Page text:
Archive July 2009

Exclusive interview: Olivier De Schutter

Food Security, Good Governance, ‘Land Grabbing’, agriculture and hunger. Mr. Olivier De Schutter, Special Rapporteur on the right to food for the Human Rights Council of the U.N., answers to all the questions made by and other four African newspapers – Sud Quotidien (Sénégal), Les Echos (Mali), L’Express de Madagascar (Madagascar) and Addis Fortune (Ethiopie). The exclusive interview will be published in five reviews – on the Italian weekly magazine Vita non Profit too – and newspapers on August 17. It will be on in the full version on the same day, with a special cartoon by Damien Glez.

Libya: African Women in “chains”


African pimps recruit young women born in poor families from Sub Saharan Africa, promising a job in Italy. Despite the promises, girls will never go to Italy and will end their journey prostituting themselves to regain their freedom.

African illegal residents walk around Medina square, in the heart of Tripoli, Libya’s capital. People coming from Nigeria, Liberia, Ghana and Sierra Leone live here, waiting for the departure to Italy across the sea.

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Darfur: UNAMID’s mandate extended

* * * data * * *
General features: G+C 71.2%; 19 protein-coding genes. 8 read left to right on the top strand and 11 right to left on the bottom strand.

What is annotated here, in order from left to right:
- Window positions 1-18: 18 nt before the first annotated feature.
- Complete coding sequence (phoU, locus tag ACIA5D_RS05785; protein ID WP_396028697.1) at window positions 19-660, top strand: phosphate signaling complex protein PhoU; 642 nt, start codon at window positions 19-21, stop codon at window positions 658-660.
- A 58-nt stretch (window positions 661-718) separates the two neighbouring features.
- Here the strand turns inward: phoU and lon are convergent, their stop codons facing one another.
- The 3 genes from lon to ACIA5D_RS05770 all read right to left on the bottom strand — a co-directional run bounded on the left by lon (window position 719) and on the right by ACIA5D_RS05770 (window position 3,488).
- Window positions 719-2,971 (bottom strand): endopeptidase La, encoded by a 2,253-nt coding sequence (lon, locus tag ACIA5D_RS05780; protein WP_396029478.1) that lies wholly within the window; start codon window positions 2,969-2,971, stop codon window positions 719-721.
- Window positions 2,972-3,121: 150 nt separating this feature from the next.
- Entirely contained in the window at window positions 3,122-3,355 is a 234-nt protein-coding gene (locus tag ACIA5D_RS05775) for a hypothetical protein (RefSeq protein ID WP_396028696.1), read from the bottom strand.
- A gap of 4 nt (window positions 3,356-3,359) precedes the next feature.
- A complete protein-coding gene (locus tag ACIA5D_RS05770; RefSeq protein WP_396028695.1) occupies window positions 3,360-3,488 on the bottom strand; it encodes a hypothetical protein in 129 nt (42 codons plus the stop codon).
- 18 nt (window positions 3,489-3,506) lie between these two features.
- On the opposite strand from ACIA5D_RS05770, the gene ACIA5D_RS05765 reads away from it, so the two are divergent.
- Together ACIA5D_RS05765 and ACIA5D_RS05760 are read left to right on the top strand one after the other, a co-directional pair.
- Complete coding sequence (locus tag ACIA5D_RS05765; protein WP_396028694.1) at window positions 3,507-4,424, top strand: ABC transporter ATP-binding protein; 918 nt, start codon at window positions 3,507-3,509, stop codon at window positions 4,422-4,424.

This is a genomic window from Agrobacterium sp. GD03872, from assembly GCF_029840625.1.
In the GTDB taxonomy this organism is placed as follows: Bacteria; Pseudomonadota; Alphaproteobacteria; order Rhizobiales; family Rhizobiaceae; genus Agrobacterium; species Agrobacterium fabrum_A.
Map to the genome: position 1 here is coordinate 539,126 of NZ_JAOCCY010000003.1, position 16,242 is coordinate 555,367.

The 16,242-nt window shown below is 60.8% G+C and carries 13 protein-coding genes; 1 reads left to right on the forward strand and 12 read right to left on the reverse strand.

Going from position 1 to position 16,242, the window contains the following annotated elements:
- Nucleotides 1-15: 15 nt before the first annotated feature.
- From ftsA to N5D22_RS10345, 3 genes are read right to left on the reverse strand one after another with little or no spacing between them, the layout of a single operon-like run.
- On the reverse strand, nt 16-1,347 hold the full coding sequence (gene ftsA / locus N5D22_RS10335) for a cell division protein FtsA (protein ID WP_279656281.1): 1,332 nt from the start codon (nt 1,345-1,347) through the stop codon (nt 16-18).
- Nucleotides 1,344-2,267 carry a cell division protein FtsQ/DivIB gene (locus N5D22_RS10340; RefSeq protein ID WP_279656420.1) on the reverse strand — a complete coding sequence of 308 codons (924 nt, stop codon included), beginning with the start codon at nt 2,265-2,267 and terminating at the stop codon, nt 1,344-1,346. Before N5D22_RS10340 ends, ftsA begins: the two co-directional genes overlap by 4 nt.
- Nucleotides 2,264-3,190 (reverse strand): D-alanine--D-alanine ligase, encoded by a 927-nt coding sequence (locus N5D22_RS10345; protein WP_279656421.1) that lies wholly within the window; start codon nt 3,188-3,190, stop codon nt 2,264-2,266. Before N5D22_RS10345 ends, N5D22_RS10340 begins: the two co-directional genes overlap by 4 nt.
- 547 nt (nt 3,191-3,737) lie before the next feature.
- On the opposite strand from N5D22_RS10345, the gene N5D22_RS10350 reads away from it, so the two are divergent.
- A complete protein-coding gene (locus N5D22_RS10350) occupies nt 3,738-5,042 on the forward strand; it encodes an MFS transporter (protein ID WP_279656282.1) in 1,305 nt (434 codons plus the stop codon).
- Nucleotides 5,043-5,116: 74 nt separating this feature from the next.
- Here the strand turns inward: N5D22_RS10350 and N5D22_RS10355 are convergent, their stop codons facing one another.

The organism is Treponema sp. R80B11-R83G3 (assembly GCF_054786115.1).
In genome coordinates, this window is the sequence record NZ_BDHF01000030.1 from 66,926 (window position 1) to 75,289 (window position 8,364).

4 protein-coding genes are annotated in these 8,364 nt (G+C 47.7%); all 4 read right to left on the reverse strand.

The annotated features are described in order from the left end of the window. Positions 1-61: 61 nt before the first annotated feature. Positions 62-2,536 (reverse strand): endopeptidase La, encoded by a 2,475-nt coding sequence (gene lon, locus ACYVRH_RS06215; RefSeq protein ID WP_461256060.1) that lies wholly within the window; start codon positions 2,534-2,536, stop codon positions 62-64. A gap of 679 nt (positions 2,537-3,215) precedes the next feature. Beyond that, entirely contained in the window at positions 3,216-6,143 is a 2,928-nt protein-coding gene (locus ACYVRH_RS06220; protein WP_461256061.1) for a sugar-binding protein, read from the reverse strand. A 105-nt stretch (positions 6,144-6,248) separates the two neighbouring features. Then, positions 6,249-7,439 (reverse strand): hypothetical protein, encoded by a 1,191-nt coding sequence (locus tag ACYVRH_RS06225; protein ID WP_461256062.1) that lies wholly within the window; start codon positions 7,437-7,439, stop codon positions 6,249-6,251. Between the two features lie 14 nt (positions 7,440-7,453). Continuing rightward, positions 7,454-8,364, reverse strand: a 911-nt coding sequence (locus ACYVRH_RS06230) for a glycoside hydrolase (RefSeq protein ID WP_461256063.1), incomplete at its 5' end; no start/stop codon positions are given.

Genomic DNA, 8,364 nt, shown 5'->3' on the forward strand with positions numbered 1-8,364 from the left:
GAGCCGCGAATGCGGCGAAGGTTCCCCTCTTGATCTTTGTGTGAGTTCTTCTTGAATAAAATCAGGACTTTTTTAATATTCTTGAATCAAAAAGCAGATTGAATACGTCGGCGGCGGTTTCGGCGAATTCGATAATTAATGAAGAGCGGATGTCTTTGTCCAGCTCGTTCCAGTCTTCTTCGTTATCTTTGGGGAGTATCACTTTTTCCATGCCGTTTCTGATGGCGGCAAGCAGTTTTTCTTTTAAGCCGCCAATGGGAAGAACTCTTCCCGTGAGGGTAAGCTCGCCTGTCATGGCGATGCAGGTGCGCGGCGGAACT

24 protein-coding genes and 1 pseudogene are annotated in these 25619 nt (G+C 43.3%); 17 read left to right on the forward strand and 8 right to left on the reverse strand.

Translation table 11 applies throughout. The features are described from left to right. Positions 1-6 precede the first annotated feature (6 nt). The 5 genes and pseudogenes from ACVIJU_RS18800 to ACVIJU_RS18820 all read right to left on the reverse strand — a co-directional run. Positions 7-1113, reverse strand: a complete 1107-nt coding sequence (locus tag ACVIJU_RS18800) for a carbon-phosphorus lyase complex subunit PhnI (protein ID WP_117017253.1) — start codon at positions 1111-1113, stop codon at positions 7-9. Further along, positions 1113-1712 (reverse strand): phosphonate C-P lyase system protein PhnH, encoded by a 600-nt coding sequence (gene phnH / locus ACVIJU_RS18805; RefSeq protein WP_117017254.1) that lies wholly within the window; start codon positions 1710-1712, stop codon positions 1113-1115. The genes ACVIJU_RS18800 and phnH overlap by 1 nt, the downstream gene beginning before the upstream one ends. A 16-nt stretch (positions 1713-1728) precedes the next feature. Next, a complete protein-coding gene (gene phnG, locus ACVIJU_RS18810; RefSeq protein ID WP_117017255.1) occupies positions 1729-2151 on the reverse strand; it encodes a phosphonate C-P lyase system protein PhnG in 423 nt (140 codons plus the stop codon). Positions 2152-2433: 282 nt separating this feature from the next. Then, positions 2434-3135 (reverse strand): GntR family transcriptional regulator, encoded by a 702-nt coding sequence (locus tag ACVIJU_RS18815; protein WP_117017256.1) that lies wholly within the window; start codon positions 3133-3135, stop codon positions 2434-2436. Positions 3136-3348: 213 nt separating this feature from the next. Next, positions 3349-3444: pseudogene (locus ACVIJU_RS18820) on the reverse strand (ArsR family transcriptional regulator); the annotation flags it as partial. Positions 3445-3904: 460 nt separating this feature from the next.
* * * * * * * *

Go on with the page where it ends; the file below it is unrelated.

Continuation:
The Security Council agreeded on July 30 to extend the work of the joint African Union-United Nations peacekeeping operation in Sudan’s Darfur region (UNAMID) by another year and called for the UN to set out a plan so it can measure whether the mission is making progress towards achieving its mandate.

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Uganda puts former LRA commander on trial

Uganda’s ability to try those accused of war crimes by itself will be put to the test in August, when Thomas Kwoyelo becomes the first former commander of the Lord’s Resistance Army, LRA, to appear before magistrates in the country, Bill Oketch of the Institute for War & Peace Reporting writes from Gulu.

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Nigeria: thousands flee violence in Northeast

Clashes continue in Nigeria, a region torn by conflicts between Muslims and Christians in the north. And while attacks by Sharia’s militants continue, Human Rights Watch claims that security forces made abuses against Muslims in last November.

After four days attacks by Islamic militants have killed more than 180 people.

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Ryadi:”Morocco lacks in democracy, but ther’s still hope”

July 23, 1999: Mohamed VI – 35 – succeeded to the throne of his father, Hassan II. On July 30 he was inaugurated as the new king inheriting a country deeply touched by thirty years of autocratic monarchy.

Despite the fact that the country has registered enormous progress in the area of economic modernization, many citizens, or subjects, are still living under the minimum poverty line. took a look at the realities of today’s Morocco with Khadija Ryadi, President of the Moroccan Association for Human Rights.

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P.IVA 11273390150
Direttore Responsabile Giuseppe Frangi